For the first time since 2001, England have suffered a second consecutive series defeat after being comprehensively outplayed by Sri Lanka. Here are the series ratings:
Alastair Cook 7
After a double failure in the first Test, there were real fears over Cook's susceptibility to Chaminda Vaas with the ball. However, he made vital contributions in three of his last four innings, including scoring England's sole century to help save the Galle Test, and has made startling progress for a man not yet 23.
Michael Vaughan 6
During his sublime 87 in the second Test, it felt as if we were watching the '02/03 version of Vaughan. Yet, thereafter, he continually fell to lapses in concentration, and his failure to push on mirrored that of his side. His captaincy was probably below par, though he was handicapped by his lack of bowling firepower.
Ian Bell 7
Two terrific innings in the first Test served to illustrate Bell's technical prowess and promise as a Test number three. But he has reached the stage when he must only be judged on current performance. Too often, he fails to score big for someone with pretensions as a number three.
Kevin Pietersen 4
A mixture of bad umpiring decision, brilliant deliveries and simply poor form saw Pietersen end a series without a 50 for the first time. There are suspicions of fatigue but expect a reinvigorated Pietersen to do much damage in New Zealand.
Paul Collingwood 6
A series of innings that can be described as 'gritty' and 'worthy' produced no score higher than 52 - ultimately, Collingwood is probably a number six rather than number five. His bowling was under-used but effective.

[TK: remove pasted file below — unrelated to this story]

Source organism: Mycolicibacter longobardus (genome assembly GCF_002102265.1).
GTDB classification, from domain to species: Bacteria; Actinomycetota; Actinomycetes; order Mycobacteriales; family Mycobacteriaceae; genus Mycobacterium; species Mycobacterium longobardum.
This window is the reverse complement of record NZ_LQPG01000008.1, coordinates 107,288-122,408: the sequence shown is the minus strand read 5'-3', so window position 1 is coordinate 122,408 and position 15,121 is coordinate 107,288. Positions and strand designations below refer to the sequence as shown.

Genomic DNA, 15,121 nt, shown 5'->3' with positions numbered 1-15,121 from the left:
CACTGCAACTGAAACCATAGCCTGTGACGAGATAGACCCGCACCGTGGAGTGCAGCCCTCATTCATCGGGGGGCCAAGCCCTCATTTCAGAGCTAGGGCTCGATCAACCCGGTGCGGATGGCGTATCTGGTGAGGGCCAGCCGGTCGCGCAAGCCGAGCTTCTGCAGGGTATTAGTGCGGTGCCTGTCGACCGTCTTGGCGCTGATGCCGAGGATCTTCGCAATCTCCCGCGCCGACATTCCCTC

Ravi Bopara 2
Three consecutive ducks says it all. As predicted, Bopara was not ready - with bat or ball - for a Test debut. A baffling selection at number six as his bowling is no better than Collingwood's, Bopara will have a long wait before his next Test.
Matt Prior 6
Very hard to rate, Prior was something of a revelation with the bat, displaying a maturity in shot selection and capacity for playing Murali many thought beyond him. But his keeping has serious flaws - many feel he is worse than Geraint Jones ever was - and no amount of runs will change this fact.
Ryan Sidebottom 5
Sidebottom was unlucky with decisions and dropped catches - again - and endured a disappointing series, although he should still play in New Zealand. His batting, however, was superb - he faced more deliveries than Kevin Pietersen and worked out a method to combat Murali, indicative of a man making the most of his talent.
Steve Harmison 7
In tough conditions, Harmison displayed heart and new-found consistency and was even able to generate tremendous bounce at times. Considering the circumstances, there is no doubt he emerges with his reputation enhanced.
Matthew Hoggard 7
Excellent in the first Test, when he gave a timely reminder of his nous in all conditions, Hoggard was below par in the final game. His quality is beyond doubt; but, worryingly, he keeps breaking down.
Monty Panesar 4
An immense disappointment, Panesar is going through something of a crisis and has work to do to trouble top-class batsmen.
Stuart Broad 4
Faced one of the hardest debuts imaginable, but Broad at least displayed the ability to bowl for long spells with good consistency. Noticeably, his economy rate was 1.5 less than Anderson could manage.
James Anderson 2
Bowled horribly in the first Test, and the feeling is that he may never make it as a Test player.
The simple truth is England were beaten by a side superior in batting and bowling. They showed no little fight, but it is especially frustrating that England were unable to close the gap in the field, where the bowlers were continually let down. With two series wins from eight, England patently have much work to do in all areas.